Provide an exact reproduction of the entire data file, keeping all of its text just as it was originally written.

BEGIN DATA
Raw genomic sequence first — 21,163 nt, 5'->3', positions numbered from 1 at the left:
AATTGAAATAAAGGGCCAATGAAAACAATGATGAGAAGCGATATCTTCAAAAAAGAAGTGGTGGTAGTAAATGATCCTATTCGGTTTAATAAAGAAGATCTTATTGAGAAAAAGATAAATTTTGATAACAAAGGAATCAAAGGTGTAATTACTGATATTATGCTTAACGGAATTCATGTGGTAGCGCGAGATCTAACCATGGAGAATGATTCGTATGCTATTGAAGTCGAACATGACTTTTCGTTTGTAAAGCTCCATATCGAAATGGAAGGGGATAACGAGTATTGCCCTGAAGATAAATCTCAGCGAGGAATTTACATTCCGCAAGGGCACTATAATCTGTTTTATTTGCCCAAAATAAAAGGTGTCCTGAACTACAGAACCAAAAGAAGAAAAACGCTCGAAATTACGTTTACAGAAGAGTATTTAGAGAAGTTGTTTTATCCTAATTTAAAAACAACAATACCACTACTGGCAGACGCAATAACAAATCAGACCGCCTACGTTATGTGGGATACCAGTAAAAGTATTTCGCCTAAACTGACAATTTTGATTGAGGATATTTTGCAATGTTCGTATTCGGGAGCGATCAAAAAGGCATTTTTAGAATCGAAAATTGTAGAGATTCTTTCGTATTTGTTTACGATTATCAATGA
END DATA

Raw genomic sequence first — 21,163 nt, 5'->3', positions numbered from 1 at the left:
AATTGAAATAAAGGGCCAATGAAAACAATGATGAGAAGCGATATCTTCAAAAAAGAAGTGGTGGTAGTAAATGATCCTATTCGGTTTAATAAAGAAGATCTTATTGAGAAAAAGATAAATTTTGATAACAAAGGAATCAAAGGTGTAATTACTGATATTATGCTTAACGGAATTCATGTGGTAGCGCGAGATCTAACCATGGAGAATGATTCGTATGCTATTGAAGTCGAACATGACTTTTCGTTTGTAAAGCTCCATATCGAAATGGAAGGGGATAACGAGTATTGCCCTGAAGATAAATCTCAGCGAGGAATTTACATTCCGCAAGGGCACTATAATCTGTTTTATTTGCCCAAAATAAAAGGTGTCCTGAACTACAGAACCAAAAGAAGAAAAACGCTCGAAATTACGTTTACAGAAGAGTATTTAGAGAAGTTGTTTTATCCTAATTTAAAAACAACAATACCACTACTGGCAGACGCAATAACAAATCAGACCGCCTACGTTATGTGGGATACCAGTAAAAGTATTTCGCCTAAACTGACAATTTTGATTGAGGATATTTTGCAATGTTCGTATTCGGGAGCGATCAAAAAGGCATTTTTAGAATCGAAAATTGTAGAGATTCTTTCGTATTTGTTTACGATTATCAATGA